Happy Festive Season my loves
I’m sure there are many boyfriends out there who are planning to pop the question this season. If you happen to be among those sisters who’ll receive a diamond this year or a letter of intent from your future in-laws, congratulations in advance.
It’s not often I have a guest writer on the blog but today I feel honoured to have life coach Julie Morris write an article for Bontle. Julie helps newlyweds get their marriages off to a healthy start and in this article, she shares tips on how to survive the first year of marriage.
Over to Julie…
The First Year Of Marriage: How To Cope With Stress And Make It Work.
The first year of marriage comes with many stresses for most couples, not the least of which is figuring out how to cohabitate with someone and make it a success. There are often financial strains, worries about integrating children from a previous relationship, and finding a way to make quality time with one another. It can be difficult to strike the right balance, but it’s incredibly important to find small ways to make things work for both of you for your continued happiness.
Newlyweds often find that communication is the hardest part of the relationship, and it’s one of the most important factors in making a marriage work. Getting to know one another on every level and figuring out how to communicate wants and needs will get you through not just the first year, but every year for the remainder of your relationship. Not only that, it will serve you both well when it comes to having children or learning to parent a stepchild.
Read on to find some of the best tips on getting through the first year of marriage successfully.
No relationship can work if one person is doing all the talking. It’s imperative that you communicate openly and honestly about what you need and want and allow your partner to do the same. This goes for emotional, mental, and physical needs and will help you work together as a team on everything from figuring out a household budget to making plans on how you want to raise your children.
Carve time out of your schedule for each other
The daily grind of work and paying bills can wear a person down, and the same goes for couples. When there are lots of new responsibilities–and that’s a big part of a new marriage–it’s easy to get lost and tied up in them. Stress can also lead some individuals to turn away and seek relief in drugs or alcohol, or simply with a hobby that doesn’t involve the significant other, causing a rift. Make time to sit down and have dinner with your spouse, or put the kids to bed and watch a movie together. Relaxing and sharing fun moments will not only ease your stress, it will help you bond so that when life does get overwhelming, you know you can seek comfort in the one you love.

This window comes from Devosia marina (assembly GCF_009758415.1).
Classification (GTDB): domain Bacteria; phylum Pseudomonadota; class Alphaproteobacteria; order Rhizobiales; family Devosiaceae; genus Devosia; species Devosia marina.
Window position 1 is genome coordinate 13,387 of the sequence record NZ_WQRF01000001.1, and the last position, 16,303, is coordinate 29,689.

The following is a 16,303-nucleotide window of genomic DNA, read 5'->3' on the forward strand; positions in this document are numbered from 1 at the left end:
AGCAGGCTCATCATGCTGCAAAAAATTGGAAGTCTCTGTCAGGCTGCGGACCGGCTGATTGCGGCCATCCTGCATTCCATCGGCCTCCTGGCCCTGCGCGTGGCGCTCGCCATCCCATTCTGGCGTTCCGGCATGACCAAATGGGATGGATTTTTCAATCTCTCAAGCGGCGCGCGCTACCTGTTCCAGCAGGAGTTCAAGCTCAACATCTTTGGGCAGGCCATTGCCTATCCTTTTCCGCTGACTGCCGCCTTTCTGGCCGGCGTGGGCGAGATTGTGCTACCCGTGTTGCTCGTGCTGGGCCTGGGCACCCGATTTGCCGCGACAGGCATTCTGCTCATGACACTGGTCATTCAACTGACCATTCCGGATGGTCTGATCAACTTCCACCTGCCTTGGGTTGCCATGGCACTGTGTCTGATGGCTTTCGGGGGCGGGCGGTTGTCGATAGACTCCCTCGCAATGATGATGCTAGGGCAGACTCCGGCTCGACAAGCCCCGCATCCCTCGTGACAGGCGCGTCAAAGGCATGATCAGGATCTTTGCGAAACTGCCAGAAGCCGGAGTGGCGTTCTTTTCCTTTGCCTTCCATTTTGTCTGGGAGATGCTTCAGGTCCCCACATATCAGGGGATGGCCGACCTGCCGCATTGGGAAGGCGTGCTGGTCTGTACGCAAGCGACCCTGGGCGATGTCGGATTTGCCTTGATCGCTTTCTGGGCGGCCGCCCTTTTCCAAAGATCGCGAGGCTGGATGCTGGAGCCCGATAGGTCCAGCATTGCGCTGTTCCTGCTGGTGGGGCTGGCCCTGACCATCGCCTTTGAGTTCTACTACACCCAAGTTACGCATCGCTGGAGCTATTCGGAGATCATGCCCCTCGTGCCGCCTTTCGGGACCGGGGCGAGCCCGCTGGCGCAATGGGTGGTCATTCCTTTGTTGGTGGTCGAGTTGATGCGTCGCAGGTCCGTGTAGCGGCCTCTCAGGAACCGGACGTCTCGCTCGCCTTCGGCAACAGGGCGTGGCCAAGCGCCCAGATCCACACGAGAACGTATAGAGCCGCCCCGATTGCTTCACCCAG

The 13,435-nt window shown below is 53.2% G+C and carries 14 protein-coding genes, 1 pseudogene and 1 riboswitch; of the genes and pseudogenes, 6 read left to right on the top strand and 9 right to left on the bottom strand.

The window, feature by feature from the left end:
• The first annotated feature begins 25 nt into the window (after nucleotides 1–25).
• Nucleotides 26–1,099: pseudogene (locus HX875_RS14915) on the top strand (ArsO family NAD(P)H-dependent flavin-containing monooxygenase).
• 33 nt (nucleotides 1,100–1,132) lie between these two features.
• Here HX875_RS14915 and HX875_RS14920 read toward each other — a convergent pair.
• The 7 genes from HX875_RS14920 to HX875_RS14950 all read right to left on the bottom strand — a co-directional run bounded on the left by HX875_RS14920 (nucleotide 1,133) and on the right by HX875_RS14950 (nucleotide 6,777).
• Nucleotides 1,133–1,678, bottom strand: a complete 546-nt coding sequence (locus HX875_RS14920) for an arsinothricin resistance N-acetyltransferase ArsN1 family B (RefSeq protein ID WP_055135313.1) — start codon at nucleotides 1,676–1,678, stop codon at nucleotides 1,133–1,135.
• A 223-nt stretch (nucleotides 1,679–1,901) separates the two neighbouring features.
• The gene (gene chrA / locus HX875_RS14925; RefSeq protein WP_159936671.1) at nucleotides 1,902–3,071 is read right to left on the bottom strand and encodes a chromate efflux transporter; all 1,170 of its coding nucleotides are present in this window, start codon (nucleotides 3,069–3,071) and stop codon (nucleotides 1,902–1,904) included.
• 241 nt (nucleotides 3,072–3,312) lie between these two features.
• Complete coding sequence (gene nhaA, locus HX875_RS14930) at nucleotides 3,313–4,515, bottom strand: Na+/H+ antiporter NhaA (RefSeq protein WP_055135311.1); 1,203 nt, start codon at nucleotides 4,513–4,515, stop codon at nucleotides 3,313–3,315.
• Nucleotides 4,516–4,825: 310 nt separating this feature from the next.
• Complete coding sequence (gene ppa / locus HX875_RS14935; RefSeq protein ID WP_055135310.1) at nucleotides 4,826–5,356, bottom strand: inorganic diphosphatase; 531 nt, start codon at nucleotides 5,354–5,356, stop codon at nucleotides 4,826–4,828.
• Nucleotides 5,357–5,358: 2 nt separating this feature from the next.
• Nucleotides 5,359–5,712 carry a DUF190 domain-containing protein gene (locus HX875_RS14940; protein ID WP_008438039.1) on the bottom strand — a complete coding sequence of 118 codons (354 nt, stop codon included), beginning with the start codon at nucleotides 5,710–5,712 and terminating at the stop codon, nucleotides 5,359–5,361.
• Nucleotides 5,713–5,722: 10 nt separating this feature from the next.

Be prepared for a new family
Your spouse may have a child from a previous marriage–or you might–meaning you are introducing a step-parent into the equation. This can be difficult for some families, and the transition period is often rough, especially if there are custody issues at play with the child’s other biological parent. To ease the stress of this time, make it a point to spend quality moments with both the child and your significant other before the wedding. Allowing the child to be involved in your life together will help him feel like he’s part of a larger family rather than a new one. Never engage in verbal bashing when it comes to the child’s biological parent, even if you don’t get along with them; this will only cause resentment and issues down the line. For some great tips on how to learn to parent without stress, anxiety or unhealthy coping mechanisms, read on here.
Even if there are no children in the mix just yet, your spouse will likely have a family that you are now a part of, including in-laws, so be prepared to make compromises and come up with different ways to involve yourself at family gatherings. This will help everyone feel more at ease with one another.
Realize that a marriage means nothing is about only you anymore. You and your spouse are a team, and as such, must learn to do nearly everything together. The more you take on together, the more you’ll be able to cope with stress as it comes rather than letting it become overwhelming.
Thanks, Julie, for such a helpful article. I think it applies to those of us who have been married a while as well. One take away for Bontle Bride is the importance of communication.
Image Credit: Photography by Obi